Kaddu Wasswa was born in 1933 in Ngangwa Village, near Mukono Town, Uganda. When he was 17, his mother became sick and his family was unable to pay his school fees. Kaddu dropped out in the second term of junior school. He then managed to find employment as an office messenger; a horticultural apprentice; a trainee for the Geological Survey Department; an assistant manager; a Uganda Bookshop employee; the founder of the first youth club in Uganda; a youth leader; a bank clerk; a student of social work; a depot clerk for Esso; an employee of British American Insurance; a grocery shop owner; a fundraiser; a novelist and writer of drama and social critique; an usher at an English state wedding; the treasurer of Jinja Rotary Club; a pioneer for a vocational training centre in Njeru; a civic leader in Ngogwe, Nyenga and Njeru Town Councils; the inventor and producer of Revolutionary Curry Powder Ntula Spices; a rural community educator; and an activist for human rights, public health, food security and environment issues. He lived through colonial times, the regimes of Obote and Amin, and fathered 18 children, 10 of whom died of AIDS.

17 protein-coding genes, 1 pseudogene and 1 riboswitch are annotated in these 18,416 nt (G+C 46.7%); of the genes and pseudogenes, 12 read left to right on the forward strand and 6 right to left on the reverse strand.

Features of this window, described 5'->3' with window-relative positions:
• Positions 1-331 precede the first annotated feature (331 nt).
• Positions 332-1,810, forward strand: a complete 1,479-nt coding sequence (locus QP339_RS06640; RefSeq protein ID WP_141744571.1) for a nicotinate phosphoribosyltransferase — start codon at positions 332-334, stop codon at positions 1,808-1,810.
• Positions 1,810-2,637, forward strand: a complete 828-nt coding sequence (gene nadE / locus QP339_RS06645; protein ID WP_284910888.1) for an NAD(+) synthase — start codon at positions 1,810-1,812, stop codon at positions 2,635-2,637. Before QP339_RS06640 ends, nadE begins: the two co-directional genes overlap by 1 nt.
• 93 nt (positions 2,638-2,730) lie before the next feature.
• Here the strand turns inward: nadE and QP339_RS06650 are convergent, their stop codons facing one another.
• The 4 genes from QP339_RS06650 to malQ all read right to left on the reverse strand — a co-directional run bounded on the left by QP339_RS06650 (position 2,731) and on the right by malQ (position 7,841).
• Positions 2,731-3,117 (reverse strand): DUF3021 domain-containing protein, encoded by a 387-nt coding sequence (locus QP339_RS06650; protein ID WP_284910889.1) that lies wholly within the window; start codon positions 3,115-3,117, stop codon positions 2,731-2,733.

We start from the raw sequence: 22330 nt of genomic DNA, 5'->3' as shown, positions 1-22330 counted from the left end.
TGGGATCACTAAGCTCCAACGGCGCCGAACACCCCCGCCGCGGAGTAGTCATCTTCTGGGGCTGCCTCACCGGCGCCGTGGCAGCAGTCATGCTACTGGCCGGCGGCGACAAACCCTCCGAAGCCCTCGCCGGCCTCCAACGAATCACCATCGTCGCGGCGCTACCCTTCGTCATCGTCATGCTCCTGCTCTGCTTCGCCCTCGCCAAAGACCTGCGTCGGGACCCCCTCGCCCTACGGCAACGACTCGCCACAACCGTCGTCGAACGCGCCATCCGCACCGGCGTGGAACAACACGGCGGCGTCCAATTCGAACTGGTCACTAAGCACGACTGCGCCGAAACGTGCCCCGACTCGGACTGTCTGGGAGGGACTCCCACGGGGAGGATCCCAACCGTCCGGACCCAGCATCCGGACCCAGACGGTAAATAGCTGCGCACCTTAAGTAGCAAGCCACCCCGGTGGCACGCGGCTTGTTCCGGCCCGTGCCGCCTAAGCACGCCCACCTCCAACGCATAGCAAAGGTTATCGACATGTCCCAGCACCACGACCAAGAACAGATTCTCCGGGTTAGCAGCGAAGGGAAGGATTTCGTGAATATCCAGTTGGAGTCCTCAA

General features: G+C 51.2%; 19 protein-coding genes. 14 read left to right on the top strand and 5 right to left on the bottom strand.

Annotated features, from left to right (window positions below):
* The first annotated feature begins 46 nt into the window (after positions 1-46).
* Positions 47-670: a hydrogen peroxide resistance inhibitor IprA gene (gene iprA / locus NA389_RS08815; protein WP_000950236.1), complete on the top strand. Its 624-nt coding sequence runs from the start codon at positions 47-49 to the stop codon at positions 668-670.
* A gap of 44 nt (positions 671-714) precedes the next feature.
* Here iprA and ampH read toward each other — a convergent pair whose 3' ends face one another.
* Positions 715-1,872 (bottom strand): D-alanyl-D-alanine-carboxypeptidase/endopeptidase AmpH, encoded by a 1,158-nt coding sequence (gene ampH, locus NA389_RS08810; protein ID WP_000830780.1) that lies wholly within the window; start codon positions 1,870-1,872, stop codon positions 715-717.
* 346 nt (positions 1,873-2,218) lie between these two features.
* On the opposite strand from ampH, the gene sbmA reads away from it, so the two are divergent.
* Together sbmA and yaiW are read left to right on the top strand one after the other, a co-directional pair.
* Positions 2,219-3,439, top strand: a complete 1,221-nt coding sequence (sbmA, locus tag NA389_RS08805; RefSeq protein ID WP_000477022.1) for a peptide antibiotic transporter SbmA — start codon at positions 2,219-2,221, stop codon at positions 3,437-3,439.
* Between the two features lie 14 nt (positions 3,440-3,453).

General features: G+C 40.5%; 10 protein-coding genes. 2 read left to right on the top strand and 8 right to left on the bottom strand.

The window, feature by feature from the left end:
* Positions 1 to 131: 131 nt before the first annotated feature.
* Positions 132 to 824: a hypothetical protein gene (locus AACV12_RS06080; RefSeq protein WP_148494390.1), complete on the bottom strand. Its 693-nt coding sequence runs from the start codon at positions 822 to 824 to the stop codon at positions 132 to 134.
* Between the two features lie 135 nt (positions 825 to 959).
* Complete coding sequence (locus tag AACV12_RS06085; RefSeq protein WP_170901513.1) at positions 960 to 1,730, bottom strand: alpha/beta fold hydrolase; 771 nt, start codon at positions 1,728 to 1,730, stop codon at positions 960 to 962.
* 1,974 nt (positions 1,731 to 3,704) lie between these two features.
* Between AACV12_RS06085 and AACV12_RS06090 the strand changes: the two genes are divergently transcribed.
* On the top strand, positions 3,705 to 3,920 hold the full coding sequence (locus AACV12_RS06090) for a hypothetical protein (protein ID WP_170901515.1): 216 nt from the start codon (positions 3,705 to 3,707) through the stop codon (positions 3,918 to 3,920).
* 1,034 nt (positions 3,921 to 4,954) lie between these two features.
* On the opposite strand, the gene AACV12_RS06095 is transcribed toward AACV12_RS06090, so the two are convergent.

Kaddu Wasswa met the Dutch artist Andrea Stultiens in 2008 after an introduction by his grandson, the photographer Arthur C. Kisitu. Stultiens found in the way Kaddu Wasswa had documented his life a fascinating alternative route in the Ugandan history she had been searching for. The three set out on a mission to tell Kaddu Wasswa’s life in photographs, based on the documentation he had compiled over the decades. A book was published about the project in 2010, but the collaboration continues, and will do so for as long as Kaddu Wasswa is still adding new chapters to his life.
About the artist
Andrea Stultiens does things with photographs. She makes and collects them; she thinks and writes about them. Some of this gets shared in exhibitions, publications or online. After working on The Kaddu Wasswa Archive, she started the platform History in Progress Uganda, looking at the relationship between the documentation of individual lives and collective memory in Uganda.